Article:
- Established MAS Service Corps, which holds an annual meat drive that provides food for shelters, food banks, soup kitchens and other social service groups serving the poor.
- Received recognition in local and national media for civic and electoral achievements through MAS Freedom’s Center for Civic Empowerment and the Voting is Power (VIP) program.
- Cited by CNN and other media outlets for positive programs dealing with youth on the key issues of extremism, violence, hate and intolerance.
- Presented at the Parliament of the World’s Religions in Melbourne, Australia (December 2009). Plenary speaker at an international conference on nuclear abolition, peace, and sustainable development in New York City (April, 2010).
- Developed and distributed, for congressional staff members and representatives, the first American Muslim “Four Year Legislative Agenda.”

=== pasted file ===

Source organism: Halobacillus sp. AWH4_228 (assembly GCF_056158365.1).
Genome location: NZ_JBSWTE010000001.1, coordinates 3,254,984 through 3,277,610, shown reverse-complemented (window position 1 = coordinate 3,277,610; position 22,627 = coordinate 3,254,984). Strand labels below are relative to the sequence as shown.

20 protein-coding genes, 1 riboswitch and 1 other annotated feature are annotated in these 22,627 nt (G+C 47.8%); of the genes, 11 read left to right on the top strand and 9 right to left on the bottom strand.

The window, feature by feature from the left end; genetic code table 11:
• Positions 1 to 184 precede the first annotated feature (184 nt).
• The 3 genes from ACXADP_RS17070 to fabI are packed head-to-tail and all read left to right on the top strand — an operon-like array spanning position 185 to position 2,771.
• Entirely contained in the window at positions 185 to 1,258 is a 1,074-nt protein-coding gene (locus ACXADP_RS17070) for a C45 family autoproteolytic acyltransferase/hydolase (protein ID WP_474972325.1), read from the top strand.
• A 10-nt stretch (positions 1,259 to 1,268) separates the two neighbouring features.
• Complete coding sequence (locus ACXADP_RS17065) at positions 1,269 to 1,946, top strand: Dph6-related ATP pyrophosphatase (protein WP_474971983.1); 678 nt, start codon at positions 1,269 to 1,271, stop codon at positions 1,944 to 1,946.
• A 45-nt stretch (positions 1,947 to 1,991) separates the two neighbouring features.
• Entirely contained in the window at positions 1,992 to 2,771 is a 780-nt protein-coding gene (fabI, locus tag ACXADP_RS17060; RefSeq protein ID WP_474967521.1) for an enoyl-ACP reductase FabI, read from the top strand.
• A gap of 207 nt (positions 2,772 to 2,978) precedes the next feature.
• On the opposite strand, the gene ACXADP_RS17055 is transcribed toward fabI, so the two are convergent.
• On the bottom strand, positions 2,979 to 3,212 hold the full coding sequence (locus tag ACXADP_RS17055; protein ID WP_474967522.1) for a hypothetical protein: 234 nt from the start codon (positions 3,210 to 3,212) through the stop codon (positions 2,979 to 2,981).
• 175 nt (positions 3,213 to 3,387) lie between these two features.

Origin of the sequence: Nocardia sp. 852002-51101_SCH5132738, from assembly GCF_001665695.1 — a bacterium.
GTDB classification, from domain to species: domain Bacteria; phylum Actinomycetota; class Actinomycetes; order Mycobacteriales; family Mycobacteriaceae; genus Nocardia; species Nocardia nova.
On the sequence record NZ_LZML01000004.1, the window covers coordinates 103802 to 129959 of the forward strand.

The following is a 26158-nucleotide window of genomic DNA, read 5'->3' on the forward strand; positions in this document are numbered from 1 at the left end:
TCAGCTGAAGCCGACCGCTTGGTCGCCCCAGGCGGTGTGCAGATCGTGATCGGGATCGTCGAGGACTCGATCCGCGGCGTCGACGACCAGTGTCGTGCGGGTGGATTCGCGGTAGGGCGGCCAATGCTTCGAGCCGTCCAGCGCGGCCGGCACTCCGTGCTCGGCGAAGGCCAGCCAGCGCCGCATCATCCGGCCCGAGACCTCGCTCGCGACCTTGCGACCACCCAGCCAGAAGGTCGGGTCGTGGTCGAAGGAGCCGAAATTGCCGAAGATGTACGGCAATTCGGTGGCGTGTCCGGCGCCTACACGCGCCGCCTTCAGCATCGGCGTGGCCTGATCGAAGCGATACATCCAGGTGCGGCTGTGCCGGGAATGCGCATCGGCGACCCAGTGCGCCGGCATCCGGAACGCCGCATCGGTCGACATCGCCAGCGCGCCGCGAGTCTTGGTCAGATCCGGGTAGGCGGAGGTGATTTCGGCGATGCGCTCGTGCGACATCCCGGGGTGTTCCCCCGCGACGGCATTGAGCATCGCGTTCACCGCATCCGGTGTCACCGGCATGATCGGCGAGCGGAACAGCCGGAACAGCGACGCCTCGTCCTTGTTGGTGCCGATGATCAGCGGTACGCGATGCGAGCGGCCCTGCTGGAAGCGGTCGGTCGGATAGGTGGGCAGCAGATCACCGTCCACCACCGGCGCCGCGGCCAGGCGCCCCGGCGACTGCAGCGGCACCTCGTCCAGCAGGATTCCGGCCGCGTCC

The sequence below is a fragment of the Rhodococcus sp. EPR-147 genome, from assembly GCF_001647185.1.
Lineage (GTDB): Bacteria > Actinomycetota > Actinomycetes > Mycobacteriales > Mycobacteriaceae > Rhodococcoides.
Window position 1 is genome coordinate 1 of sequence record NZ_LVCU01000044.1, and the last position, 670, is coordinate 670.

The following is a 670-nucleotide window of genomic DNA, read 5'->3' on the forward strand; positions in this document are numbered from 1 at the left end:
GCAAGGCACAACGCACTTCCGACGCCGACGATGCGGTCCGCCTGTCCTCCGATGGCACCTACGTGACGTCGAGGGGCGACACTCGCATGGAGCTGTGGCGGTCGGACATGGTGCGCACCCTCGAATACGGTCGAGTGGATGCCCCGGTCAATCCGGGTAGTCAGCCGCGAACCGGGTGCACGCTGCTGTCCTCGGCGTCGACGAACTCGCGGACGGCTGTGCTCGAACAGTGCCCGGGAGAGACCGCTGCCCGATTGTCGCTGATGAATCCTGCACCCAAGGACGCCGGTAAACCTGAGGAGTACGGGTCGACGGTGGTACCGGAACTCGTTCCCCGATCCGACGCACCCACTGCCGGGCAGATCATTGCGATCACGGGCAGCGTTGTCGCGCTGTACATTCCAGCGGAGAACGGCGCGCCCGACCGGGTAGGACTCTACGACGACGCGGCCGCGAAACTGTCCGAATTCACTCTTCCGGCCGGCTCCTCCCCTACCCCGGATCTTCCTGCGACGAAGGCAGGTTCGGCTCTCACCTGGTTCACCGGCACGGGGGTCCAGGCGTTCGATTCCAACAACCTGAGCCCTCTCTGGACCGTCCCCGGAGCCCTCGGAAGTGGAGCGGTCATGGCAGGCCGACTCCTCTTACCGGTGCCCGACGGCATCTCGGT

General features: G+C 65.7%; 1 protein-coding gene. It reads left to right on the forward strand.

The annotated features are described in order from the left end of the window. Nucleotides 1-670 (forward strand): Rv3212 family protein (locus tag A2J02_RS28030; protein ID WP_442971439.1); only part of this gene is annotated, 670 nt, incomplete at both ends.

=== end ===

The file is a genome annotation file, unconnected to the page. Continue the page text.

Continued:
- Hosted a Muslim Community Action Forum with the Governor of Massachusetts with the attendance of over 1,000 community members.
- MAS leaders serve on the boards of a number of major nonprofit organizations and councils, including:
- Steering Committee of Religious Non-Governmental Organizations at the United Nations
- Harvard University's Islam in the West Program, Muslims in Boston Survey,
- The Interfaith Alliance
- Inter-religious Council for Public Life
- Center for Jewish Muslim Relations
- Religions for Peace
- Interfaith Workers Justice
- Washington D.C. Mayor’s Office on Metropolitan Ministries
- The Temple of Understanding (hosted by the United Nations)
P.O. Box 1896
Falls Church, VA 22041
Telephone: (703) 998-6525
FAX: (703) 998-6526
General Information: firstname.lastname@example.org
Inquiries by non-Muslims: email@example.com